His arms still trembling from gunfire, Martin approached.
The teen was screaming, but the custodian could hear none of it.
Bernard’s gripped tightened, and the cracked texture of his mop’s ancient wooden handle was enough to remind him of where he was – of who he was.
Beyond the school’s walls the moon crested and the night birds called their lovers. Bernard’s car sat cooling in the same corner of the parking lot it had occupied for a dozen years, and the wind swept weathered cigarette butts across the shadowed pavement.
Martin’s fury blazed, his eyes wide and his mouth trading between a death’s head grin and a bellowing stream of demands and accusations that went unacknowledged.
“Face it, face it,” said Bernie, and his words bounced along the hollow halls.
With a shrug, the boy shouldered his weapon and reached beneath his jacket, retrieving the six inch blade his father had kept in the garage for skinning game.
The mop head landed on the green tiles with a tentacled splat, and Bernard worried away the day’s worth of sneaker dirt, dropped gum, and teenage oils.
Martin continued his back and forth, shouting and swinging and killing.
While he could make some headway on the grime, there was nothing Bernard could do for the boy. Not now.
It had been seven years since the assault. Seven years since he’d loaded his weapon in the cab of his rusted-out pickup, bought with money collected from hucking neighbours’ hay bales; strapped on a half-dozen knives; and plunged through the double doors with the intention of sharing his misery.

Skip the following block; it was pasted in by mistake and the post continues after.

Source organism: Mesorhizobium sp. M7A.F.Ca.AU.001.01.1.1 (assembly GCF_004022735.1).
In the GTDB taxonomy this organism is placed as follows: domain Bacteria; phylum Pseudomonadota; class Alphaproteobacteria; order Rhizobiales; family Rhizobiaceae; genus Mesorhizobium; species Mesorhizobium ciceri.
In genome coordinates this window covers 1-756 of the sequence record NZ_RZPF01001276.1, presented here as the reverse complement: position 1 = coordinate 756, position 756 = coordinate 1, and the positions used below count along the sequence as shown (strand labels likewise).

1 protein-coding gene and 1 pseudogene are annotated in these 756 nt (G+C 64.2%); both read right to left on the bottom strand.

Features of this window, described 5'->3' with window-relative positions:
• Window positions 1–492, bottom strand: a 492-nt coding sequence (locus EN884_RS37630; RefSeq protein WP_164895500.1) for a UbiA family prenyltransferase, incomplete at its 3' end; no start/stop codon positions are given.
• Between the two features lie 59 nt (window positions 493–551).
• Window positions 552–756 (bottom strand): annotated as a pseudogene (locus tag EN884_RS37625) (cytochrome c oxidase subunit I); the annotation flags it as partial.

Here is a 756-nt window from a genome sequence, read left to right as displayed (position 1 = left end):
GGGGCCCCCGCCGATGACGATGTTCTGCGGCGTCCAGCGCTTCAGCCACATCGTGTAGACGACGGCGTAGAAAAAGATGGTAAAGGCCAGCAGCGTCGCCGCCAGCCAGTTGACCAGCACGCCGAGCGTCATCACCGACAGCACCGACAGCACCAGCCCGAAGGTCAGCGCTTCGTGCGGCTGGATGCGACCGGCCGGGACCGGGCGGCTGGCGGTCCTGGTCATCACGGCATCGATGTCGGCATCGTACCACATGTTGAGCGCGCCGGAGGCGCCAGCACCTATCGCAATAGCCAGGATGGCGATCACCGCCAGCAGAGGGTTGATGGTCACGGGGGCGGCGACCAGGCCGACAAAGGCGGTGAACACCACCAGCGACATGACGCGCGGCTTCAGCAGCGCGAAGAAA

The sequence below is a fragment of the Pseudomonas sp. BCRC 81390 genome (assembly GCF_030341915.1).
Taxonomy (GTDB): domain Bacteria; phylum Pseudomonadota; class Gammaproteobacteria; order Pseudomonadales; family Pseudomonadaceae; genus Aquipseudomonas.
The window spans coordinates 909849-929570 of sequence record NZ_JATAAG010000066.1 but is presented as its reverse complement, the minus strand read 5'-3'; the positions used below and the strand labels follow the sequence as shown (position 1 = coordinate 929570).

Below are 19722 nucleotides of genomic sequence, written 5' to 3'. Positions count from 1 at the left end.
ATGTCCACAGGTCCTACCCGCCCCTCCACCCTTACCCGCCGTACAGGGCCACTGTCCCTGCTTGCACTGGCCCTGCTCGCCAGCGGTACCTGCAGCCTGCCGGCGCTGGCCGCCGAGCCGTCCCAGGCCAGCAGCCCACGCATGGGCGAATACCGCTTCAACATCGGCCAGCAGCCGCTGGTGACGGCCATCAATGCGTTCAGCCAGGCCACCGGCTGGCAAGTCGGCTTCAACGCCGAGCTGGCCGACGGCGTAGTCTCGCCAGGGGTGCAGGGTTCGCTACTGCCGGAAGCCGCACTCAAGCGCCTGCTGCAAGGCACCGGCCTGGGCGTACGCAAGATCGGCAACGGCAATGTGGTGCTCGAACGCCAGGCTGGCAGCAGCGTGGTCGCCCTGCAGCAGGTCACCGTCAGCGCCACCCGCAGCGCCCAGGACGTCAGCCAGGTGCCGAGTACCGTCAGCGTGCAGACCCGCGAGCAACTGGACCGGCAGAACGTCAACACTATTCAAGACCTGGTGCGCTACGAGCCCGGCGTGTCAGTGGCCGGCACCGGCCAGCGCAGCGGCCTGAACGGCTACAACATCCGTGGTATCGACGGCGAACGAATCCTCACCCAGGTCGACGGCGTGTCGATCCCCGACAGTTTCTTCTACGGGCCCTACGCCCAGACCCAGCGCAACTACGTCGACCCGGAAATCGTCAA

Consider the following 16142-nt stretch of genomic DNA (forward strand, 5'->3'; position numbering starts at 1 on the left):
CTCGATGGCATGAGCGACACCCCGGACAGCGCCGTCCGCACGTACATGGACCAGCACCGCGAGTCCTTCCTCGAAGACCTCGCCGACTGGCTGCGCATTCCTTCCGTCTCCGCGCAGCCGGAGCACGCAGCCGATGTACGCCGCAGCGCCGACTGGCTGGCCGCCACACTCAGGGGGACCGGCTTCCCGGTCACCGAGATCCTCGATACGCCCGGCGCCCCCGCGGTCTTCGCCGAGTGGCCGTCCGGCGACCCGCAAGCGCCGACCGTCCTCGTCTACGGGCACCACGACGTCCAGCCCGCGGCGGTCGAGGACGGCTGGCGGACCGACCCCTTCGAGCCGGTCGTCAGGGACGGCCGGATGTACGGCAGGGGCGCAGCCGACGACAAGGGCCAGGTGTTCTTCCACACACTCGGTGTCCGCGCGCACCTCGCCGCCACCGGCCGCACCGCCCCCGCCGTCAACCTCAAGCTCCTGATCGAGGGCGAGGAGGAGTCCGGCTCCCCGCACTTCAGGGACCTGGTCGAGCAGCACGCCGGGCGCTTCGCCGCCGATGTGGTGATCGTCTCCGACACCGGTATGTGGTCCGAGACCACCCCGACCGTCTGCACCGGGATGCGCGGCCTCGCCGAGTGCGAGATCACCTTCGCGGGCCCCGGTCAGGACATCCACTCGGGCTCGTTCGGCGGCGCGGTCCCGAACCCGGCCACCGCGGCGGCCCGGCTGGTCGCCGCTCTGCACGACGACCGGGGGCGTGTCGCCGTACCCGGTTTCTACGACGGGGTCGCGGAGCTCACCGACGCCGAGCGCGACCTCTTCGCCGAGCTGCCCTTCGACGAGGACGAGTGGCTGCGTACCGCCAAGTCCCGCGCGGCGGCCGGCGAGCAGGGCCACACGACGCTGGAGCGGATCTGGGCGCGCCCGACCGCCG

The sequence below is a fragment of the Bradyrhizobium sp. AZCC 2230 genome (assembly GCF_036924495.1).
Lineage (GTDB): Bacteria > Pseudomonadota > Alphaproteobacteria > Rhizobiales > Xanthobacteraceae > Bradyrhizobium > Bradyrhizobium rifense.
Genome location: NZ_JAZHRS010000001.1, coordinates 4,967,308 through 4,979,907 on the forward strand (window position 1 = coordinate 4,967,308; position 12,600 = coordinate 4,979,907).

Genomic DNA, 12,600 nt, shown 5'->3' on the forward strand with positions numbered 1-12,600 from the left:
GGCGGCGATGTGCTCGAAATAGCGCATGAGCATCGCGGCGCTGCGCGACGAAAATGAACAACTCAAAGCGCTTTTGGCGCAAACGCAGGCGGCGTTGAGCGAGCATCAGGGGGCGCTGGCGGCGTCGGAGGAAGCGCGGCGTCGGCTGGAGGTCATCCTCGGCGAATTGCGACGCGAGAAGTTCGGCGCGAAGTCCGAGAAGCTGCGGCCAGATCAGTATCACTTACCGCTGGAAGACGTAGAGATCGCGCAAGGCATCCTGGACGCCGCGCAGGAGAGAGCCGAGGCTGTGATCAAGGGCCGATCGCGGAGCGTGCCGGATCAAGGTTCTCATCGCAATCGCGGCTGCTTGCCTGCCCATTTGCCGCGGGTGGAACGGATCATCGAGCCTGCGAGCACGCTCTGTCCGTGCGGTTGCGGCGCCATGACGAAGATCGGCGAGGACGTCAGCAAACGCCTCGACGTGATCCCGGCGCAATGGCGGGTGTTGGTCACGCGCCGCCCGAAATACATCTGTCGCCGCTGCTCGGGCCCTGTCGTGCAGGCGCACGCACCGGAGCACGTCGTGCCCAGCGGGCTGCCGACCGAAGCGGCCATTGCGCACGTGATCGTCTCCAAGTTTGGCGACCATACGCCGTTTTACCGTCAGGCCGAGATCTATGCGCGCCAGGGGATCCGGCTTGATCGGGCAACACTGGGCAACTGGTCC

No amount of gunfire could make his fellow students understand the pain of his drunken mother’s constant criticism, nor the strange feeling of mourning he held over his never-present father. In truth he had not even fully understood these emotions himself, but he did know he could make their families as broken as his own, and in that moment it had seemed enough.
Watching the phantasm retrace his last steps, Bernard was again left to ask where the others were. Martin had killed nine: five members of the Trinity Badgers waiting for a ride to the district finals, a young couple exiting the library, and the pair of stoners who’d managed to stop the violence, but who’d bled out on the same floor across which Marty’s brains had leaked after the skateboard’s impact.
Bernard hard never seen the others. Wherever they had gone, they were not here – no, this hell contained only himself, his mop, and the boy – and the boy never even noticed him.
Martin collapsed to the floor and again spent his final seconds thrashing, fighting something Bernard would never see.
Was he left to witness these things because Marty was his own son? Bernard knew not – but he did know what hell was.
He trembled, and the night wore on.
Flash Pulp is presented by https://www.skinner.fm, and is released under the Creative Commons Attribution-Noncommercial 3.0 Unported License.
Intro and outro work provided by Jay Langejans of The New Fiction Writers podcast.